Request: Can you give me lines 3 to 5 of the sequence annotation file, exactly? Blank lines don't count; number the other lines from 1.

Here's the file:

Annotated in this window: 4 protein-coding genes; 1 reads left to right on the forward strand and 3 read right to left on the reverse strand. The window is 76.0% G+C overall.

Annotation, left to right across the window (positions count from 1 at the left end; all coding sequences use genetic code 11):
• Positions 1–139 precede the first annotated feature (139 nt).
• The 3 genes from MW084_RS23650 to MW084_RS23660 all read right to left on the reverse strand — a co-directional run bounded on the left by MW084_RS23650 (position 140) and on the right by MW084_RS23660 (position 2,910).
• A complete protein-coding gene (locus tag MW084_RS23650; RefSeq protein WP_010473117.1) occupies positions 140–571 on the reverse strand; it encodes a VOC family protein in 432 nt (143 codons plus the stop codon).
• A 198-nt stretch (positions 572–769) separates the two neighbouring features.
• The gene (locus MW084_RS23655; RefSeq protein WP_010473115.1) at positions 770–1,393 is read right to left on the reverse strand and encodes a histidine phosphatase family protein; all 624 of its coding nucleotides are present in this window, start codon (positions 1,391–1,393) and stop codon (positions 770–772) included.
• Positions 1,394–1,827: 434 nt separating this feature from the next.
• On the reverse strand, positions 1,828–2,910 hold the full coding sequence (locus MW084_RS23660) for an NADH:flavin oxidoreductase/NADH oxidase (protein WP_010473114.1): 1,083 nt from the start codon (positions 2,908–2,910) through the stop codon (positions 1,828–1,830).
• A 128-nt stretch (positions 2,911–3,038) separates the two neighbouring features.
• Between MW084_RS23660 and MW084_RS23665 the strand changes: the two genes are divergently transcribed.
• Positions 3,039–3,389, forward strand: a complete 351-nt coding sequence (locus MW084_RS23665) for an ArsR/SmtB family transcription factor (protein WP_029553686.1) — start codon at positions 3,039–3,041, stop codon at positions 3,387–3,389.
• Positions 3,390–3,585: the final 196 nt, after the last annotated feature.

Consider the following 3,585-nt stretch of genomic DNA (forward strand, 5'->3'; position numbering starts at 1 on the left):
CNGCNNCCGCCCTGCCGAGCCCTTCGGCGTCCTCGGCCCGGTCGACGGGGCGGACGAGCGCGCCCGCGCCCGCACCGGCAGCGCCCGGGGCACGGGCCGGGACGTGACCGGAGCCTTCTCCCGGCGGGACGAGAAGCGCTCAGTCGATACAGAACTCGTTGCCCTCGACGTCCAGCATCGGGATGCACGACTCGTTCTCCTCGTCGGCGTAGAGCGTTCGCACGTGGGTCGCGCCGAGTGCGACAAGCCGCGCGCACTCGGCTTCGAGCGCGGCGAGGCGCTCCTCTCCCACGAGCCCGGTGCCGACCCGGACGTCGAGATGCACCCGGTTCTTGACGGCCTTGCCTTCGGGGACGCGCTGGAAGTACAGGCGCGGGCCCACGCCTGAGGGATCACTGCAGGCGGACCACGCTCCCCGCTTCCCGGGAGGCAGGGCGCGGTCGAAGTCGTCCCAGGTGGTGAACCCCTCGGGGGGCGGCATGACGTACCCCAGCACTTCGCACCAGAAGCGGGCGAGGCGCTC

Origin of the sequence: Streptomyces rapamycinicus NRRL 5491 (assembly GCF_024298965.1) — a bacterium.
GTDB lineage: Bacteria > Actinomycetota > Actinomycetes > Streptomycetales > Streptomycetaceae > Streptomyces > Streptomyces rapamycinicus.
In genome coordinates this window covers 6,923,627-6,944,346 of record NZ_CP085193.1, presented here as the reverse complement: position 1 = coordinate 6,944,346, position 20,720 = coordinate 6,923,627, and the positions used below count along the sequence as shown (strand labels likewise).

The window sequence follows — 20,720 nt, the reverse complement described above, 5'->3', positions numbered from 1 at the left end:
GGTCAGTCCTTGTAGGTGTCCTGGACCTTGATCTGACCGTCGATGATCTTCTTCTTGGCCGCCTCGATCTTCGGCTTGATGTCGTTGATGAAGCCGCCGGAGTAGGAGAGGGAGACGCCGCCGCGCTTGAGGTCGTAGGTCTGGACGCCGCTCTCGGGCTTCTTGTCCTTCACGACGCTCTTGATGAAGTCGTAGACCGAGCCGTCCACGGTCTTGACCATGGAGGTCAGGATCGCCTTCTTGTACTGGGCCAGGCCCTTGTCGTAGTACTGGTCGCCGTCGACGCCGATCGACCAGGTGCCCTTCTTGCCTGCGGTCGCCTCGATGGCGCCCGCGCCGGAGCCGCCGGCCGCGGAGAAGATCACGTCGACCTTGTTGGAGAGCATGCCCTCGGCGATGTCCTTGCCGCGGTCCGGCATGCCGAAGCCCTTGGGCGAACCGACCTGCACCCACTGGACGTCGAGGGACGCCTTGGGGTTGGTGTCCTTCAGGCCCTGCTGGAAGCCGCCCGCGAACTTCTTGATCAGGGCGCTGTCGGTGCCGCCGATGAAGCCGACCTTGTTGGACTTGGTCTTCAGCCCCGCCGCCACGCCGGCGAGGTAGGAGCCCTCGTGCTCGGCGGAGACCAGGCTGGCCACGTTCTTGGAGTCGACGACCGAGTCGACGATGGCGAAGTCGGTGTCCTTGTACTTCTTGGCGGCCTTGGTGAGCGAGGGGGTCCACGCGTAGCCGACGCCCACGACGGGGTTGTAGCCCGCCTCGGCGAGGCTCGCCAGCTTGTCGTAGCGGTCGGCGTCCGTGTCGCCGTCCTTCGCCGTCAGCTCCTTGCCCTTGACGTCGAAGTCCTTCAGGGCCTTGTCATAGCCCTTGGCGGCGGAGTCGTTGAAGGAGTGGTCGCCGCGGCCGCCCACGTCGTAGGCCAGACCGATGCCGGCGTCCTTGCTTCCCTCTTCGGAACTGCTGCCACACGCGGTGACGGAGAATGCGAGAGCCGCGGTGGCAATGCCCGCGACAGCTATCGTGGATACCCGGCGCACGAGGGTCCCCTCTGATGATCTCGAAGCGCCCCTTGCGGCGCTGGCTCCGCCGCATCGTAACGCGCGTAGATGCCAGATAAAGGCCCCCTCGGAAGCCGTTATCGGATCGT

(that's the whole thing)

• Positions 1–139 precede the first annotated feature (139 nt).
• The 3 genes from MW084_RS23650 to MW084_RS23660 all read right to left on the reverse strand — a co-directional run bounded on the left by MW084_RS23650 (position 140) and on the right by MW084_RS23660 (position 2,910).
• A complete protein-coding gene (locus tag MW084_RS23650; RefSeq protein WP_010473117.1) occupies positions 140–571 on the reverse strand; it encodes a VOC family protein in 432 nt (143 codons plus the stop codon).